F. Scott Fitzgerald

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Francis Scott Key Fitzgerald (September 24, 1896 – December 21, 1940) was an American author of novels and short stories, whose works are the paradigm writings of the Jazz Age, a term he coined himself. He is widely regarded as one of the greatest American writers of the 20th century.[1] Fitzgerald is considered a member of the "Lost Generation" of the 1920s. He finished four novels: This Side of Paradise, The Beautiful and Damned, The Great Gatsby—his most famous—and Tender Is the Night. A fifth, unfinished novel, The Love of the Last Tycoon, was published posthumously. Fitzgerald also wrote many short stories that treat themes of youth and promise along with despair and age.
The Great Gatsby has been the basis for numerous films of the same name, spanning nearly 90 years; 1926, 1949, 1974, 2000, and an upcoming 2013 adaptation. In 1958 his life from 1937 to 1940 was dramatized in Beloved Infidel.
Born in 1896 in Saint Paul, Minnesota to an upper middle class Irish Catholic family, Fitzgerald was named after his famous second cousin, three times removed, Francis Scott Key,[2] but was referred to as "Scott." He was also named after his deceased sister, Louise Scott,[3] one of two sisters who died shortly before his birth. "Well, three months before I was born," he wrote as an adult, "my mother lost her other two children ... I think I started then to be a writer.".[4] His parents were Mollie (McQuillan) and Edward Fitzgerald.[5]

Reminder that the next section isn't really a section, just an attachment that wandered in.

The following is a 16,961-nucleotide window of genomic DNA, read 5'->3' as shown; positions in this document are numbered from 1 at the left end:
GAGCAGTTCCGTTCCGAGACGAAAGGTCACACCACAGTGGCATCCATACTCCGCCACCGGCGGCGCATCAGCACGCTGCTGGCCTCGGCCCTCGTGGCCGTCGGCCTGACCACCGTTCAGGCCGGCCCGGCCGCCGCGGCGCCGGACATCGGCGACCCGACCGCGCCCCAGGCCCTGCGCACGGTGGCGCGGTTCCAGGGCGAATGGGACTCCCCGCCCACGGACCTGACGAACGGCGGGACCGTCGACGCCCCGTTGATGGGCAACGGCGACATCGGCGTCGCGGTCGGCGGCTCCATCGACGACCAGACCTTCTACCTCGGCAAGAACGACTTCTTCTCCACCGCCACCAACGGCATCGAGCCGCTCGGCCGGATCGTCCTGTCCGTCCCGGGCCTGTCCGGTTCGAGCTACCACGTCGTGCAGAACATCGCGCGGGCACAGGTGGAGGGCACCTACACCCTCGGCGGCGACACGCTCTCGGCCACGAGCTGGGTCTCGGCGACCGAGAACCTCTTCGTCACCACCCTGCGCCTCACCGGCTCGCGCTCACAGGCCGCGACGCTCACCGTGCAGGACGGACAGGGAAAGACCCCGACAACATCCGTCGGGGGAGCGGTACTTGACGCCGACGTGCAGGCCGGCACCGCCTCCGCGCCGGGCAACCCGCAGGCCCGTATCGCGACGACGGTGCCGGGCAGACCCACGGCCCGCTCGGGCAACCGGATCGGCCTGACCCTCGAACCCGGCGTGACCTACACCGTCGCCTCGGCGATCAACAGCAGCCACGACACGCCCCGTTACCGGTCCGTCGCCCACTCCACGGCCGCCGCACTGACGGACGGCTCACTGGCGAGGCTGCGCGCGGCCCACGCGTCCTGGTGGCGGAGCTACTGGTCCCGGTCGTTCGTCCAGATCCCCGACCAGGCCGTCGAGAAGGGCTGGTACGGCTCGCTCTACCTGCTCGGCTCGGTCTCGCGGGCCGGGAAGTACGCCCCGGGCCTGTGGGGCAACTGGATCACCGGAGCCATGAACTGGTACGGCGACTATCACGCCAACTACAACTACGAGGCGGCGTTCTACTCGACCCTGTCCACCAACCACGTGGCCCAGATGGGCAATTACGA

Fitzgerald spent the first decade of his childhood primarily in Buffalo, New York (1898–1901 and 1903–1908, with a short interlude in Syracuse, New York between January 1901 and September 1903).[6] His parents, both practicing Catholics, sent Fitzgerald to two Catholic schools on the West Side of Buffalo, first Holy Angels Convent (1903–1904, now disused) and then Nardin Academy (1905–1908). His formative years in Buffalo revealed him to be a boy of unusual intelligence and drive with a keen early interest in literature, his doting

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